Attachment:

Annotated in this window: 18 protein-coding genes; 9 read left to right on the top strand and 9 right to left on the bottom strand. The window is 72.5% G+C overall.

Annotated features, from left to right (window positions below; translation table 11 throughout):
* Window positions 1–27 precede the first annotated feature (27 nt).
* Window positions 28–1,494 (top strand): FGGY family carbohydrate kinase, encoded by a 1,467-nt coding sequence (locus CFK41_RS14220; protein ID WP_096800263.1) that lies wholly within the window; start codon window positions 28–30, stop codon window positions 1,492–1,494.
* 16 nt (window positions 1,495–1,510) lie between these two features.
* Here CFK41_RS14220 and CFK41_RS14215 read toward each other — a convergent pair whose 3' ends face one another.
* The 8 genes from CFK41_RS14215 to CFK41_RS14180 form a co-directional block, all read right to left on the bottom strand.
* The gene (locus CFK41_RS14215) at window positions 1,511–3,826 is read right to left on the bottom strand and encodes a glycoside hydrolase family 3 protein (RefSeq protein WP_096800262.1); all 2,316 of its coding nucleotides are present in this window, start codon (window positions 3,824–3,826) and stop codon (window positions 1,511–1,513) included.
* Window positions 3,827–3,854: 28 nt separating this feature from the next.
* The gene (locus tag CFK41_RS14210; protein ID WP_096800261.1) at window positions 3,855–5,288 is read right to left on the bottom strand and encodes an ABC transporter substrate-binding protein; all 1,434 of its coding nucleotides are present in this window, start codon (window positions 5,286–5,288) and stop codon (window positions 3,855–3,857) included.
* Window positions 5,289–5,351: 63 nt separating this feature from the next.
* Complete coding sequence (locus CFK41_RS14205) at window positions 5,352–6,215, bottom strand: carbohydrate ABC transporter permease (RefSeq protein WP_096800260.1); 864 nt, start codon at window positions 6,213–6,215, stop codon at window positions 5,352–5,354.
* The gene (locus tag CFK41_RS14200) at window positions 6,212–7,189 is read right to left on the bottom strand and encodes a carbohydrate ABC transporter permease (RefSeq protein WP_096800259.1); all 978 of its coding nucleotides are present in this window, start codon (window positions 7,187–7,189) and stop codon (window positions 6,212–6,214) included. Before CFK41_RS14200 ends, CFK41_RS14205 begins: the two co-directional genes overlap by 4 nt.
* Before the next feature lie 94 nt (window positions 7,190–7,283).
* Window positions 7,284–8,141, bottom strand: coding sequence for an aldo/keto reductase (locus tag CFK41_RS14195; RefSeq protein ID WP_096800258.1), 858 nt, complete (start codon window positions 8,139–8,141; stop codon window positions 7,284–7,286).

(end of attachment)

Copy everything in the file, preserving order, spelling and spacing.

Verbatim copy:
Annotated in this window: 18 protein-coding genes; 9 read left to right on the top strand and 9 right to left on the bottom strand. The window is 72.5% G+C overall.

Annotated features, from left to right (window positions below; translation table 11 throughout):
* Window positions 1–27 precede the first annotated feature (27 nt).
* Window positions 28–1,494 (top strand): FGGY family carbohydrate kinase, encoded by a 1,467-nt coding sequence (locus CFK41_RS14220; protein ID WP_096800263.1) that lies wholly within the window; start codon window positions 28–30, stop codon window positions 1,492–1,494.
* 16 nt (window positions 1,495–1,510) lie between these two features.
* Here CFK41_RS14220 and CFK41_RS14215 read toward each other — a convergent pair whose 3' ends face one another.
* The 8 genes from CFK41_RS14215 to CFK41_RS14180 form a co-directional block, all read right to left on the bottom strand.
* The gene (locus CFK41_RS14215) at window positions 1,511–3,826 is read right to left on the bottom strand and encodes a glycoside hydrolase family 3 protein (RefSeq protein WP_096800262.1); all 2,316 of its coding nucleotides are present in this window, start codon (window positions 3,824–3,826) and stop codon (window positions 1,511–1,513) included.
* Window positions 3,827–3,854: 28 nt separating this feature from the next.
* The gene (locus tag CFK41_RS14210; protein ID WP_096800261.1) at window positions 3,855–5,288 is read right to left on the bottom strand and encodes an ABC transporter substrate-binding protein; all 1,434 of its coding nucleotides are present in this window, start codon (window positions 5,286–5,288) and stop codon (window positions 3,855–3,857) included.
* Window positions 5,289–5,351: 63 nt separating this feature from the next.
* Complete coding sequence (locus CFK41_RS14205) at window positions 5,352–6,215, bottom strand: carbohydrate ABC transporter permease (RefSeq protein WP_096800260.1); 864 nt, start codon at window positions 6,213–6,215, stop codon at window positions 5,352–5,354.
* The gene (locus tag CFK41_RS14200) at window positions 6,212–7,189 is read right to left on the bottom strand and encodes a carbohydrate ABC transporter permease (RefSeq protein WP_096800259.1); all 978 of its coding nucleotides are present in this window, start codon (window positions 7,187–7,189) and stop codon (window positions 6,212–6,214) included. Before CFK41_RS14200 ends, CFK41_RS14205 begins: the two co-directional genes overlap by 4 nt.
* Before the next feature lie 94 nt (window positions 7,190–7,283).
* Window positions 7,284–8,141, bottom strand: coding sequence for an aldo/keto reductase (locus tag CFK41_RS14195; RefSeq protein ID WP_096800258.1), 858 nt, complete (start codon window positions 8,139–8,141; stop codon window positions 7,284–7,286).